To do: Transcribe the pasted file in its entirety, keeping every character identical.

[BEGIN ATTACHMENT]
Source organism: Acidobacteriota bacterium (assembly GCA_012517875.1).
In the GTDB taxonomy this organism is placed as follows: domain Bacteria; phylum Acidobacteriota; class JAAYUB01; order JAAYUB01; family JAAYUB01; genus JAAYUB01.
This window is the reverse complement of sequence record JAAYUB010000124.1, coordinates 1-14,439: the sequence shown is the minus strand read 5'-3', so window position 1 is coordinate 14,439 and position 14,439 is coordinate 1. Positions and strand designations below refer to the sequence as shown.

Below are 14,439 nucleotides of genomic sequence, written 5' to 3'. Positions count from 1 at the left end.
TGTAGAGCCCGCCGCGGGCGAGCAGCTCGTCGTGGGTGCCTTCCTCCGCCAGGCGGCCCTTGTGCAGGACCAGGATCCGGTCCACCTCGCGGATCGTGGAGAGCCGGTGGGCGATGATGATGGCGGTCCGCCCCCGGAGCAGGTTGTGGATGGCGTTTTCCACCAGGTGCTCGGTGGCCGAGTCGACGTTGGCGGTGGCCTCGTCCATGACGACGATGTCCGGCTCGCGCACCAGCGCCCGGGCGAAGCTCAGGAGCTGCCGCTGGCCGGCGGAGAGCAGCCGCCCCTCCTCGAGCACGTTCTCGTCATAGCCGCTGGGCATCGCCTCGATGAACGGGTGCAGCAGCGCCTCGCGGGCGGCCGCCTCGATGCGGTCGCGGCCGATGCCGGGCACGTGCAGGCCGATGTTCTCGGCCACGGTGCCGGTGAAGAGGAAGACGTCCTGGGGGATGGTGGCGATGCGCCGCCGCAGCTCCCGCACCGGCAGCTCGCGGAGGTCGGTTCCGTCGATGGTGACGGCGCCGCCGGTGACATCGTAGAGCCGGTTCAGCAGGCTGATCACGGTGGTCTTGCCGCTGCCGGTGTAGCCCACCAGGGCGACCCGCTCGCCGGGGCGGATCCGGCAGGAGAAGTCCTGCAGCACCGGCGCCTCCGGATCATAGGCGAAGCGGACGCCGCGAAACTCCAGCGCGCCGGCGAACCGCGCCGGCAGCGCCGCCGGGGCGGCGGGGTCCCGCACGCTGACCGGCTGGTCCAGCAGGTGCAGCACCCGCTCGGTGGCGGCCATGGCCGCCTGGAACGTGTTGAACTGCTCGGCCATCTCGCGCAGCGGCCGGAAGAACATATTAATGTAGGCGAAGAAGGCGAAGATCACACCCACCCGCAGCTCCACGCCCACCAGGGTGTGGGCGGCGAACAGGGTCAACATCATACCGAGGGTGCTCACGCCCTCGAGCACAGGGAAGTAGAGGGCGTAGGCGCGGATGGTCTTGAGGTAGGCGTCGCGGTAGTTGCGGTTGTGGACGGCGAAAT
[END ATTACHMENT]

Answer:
Source organism: Acidobacteriota bacterium (assembly GCA_012517875.1).
In the GTDB taxonomy this organism is placed as follows: domain Bacteria; phylum Acidobacteriota; class JAAYUB01; order JAAYUB01; family JAAYUB01; genus JAAYUB01.
This window is the reverse complement of sequence record JAAYUB010000124.1, coordinates 1-14,439: the sequence shown is the minus strand read 5'-3', so window position 1 is coordinate 14,439 and position 14,439 is coordinate 1. Positions and strand designations below refer to the sequence as shown.

Below are 14,439 nucleotides of genomic sequence, written 5' to 3'. Positions count from 1 at the left end.
TGTAGAGCCCGCCGCGGGCGAGCAGCTCGTCGTGGGTGCCTTCCTCCGCCAGGCGGCCCTTGTGCAGGACCAGGATCCGGTCCACCTCGCGGATCGTGGAGAGCCGGTGGGCGATGATGATGGCGGTCCGCCCCCGGAGCAGGTTGTGGATGGCGTTTTCCACCAGGTGCTCGGTGGCCGAGTCGACGTTGGCGGTGGCCTCGTCCATGACGACGATGTCCGGCTCGCGCACCAGCGCCCGGGCGAAGCTCAGGAGCTGCCGCTGGCCGGCGGAGAGCAGCCGCCCCTCCTCGAGCACGTTCTCGTCATAGCCGCTGGGCATCGCCTCGATGAACGGGTGCAGCAGCGCCTCGCGGGCGGCCGCCTCGATGCGGTCGCGGCCGATGCCGGGCACGTGCAGGCCGATGTTCTCGGCCACGGTGCCGGTGAAGAGGAAGACGTCCTGGGGGATGGTGGCGATGCGCCGCCGCAGCTCCCGCACCGGCAGCTCGCGGAGGTCGGTTCCGTCGATGGTGACGGCGCCGCCGGTGACATCGTAGAGCCGGTTCAGCAGGCTGATCACGGTGGTCTTGCCGCTGCCGGTGTAGCCCACCAGGGCGACCCGCTCGCCGGGGCGGATCCGGCAGGAGAAGTCCTGCAGCACCGGCGCCTCCGGATCATAGGCGAAGCGGACGCCGCGAAACTCCAGCGCGCCGGCGAACCGCGCCGGCAGCGCCGCCGGGGCGGCGGGGTCCCGCACGCTGACCGGCTGGTCCAGCAGGTGCAGCACCCGCTCGGTGGCGGCCATGGCCGCCTGGAACGTGTTGAACTGCTCGGCCATCTCGCGCAGCGGCCGGAAGAACATATTAATGTAGGCGAAGAAGGCGAAGATCACACCCACCCGCAGCTCCACGCCCACCAGGGTGTGGGCGGCGAACAGGGTCAACATCATACCGAGGGTGCTCACGCCCTCGAGCACAGGGAAGTAGAGGGCGTAGGCGCGGATGGTCTTGAGGTAGGCGTCGCGGTAGTTGCGGTTGTGGACGGCGAAAT